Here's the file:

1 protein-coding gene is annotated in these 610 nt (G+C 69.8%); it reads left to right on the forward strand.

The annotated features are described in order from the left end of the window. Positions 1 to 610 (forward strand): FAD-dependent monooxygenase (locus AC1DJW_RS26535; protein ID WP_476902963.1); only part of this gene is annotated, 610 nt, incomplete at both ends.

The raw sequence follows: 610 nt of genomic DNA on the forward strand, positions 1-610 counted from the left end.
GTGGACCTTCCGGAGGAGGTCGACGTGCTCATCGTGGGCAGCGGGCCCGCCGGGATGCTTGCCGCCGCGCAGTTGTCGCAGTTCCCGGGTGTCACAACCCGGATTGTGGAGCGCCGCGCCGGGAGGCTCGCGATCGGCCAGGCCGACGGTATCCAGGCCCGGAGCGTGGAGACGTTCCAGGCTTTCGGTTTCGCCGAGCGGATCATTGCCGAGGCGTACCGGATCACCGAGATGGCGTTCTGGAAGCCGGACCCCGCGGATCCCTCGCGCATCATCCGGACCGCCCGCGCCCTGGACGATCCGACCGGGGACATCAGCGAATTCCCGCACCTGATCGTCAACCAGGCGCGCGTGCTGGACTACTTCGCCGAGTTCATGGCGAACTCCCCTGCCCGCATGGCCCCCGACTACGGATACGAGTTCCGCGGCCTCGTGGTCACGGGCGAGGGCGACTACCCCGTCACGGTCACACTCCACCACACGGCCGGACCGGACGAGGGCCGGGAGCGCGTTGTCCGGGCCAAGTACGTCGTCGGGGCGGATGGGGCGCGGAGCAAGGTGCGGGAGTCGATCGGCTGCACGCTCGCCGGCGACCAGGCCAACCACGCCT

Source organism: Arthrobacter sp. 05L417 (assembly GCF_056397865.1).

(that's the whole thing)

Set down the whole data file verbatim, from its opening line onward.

1 protein-coding gene is annotated in these 610 nt (G+C 69.8%); it reads left to right on the forward strand.

The annotated features are described in order from the left end of the window. Positions 1 to 610 (forward strand): FAD-dependent monooxygenase (locus AC1DJW_RS26535; protein ID WP_476902963.1); only part of this gene is annotated, 610 nt, incomplete at both ends.

The raw sequence follows: 610 nt of genomic DNA on the forward strand, positions 1-610 counted from the left end.
GTGGACCTTCCGGAGGAGGTCGACGTGCTCATCGTGGGCAGCGGGCCCGCCGGGATGCTTGCCGCCGCGCAGTTGTCGCAGTTCCCGGGTGTCACAACCCGGATTGTGGAGCGCCGCGCCGGGAGGCTCGCGATCGGCCAGGCCGACGGTATCCAGGCCCGGAGCGTGGAGACGTTCCAGGCTTTCGGTTTCGCCGAGCGGATCATTGCCGAGGCGTACCGGATCACCGAGATGGCGTTCTGGAAGCCGGACCCCGCGGATCCCTCGCGCATCATCCGGACCGCCCGCGCCCTGGACGATCCGACCGGGGACATCAGCGAATTCCCGCACCTGATCGTCAACCAGGCGCGCGTGCTGGACTACTTCGCCGAGTTCATGGCGAACTCCCCTGCCCGCATGGCCCCCGACTACGGATACGAGTTCCGCGGCCTCGTGGTCACGGGCGAGGGCGACTACCCCGTCACGGTCACACTCCACCACACGGCCGGACCGGACGAGGGCCGGGAGCGCGTTGTCCGGGCCAAGTACGTCGTCGGGGCGGATGGGGCGCGGAGCAAGGTGCGGGAGTCGATCGGCTGCACGCTCGCCGGCGACCAGGCCAACCACGCCT

Source organism: Arthrobacter sp. 05L417 (assembly GCF_056397865.1).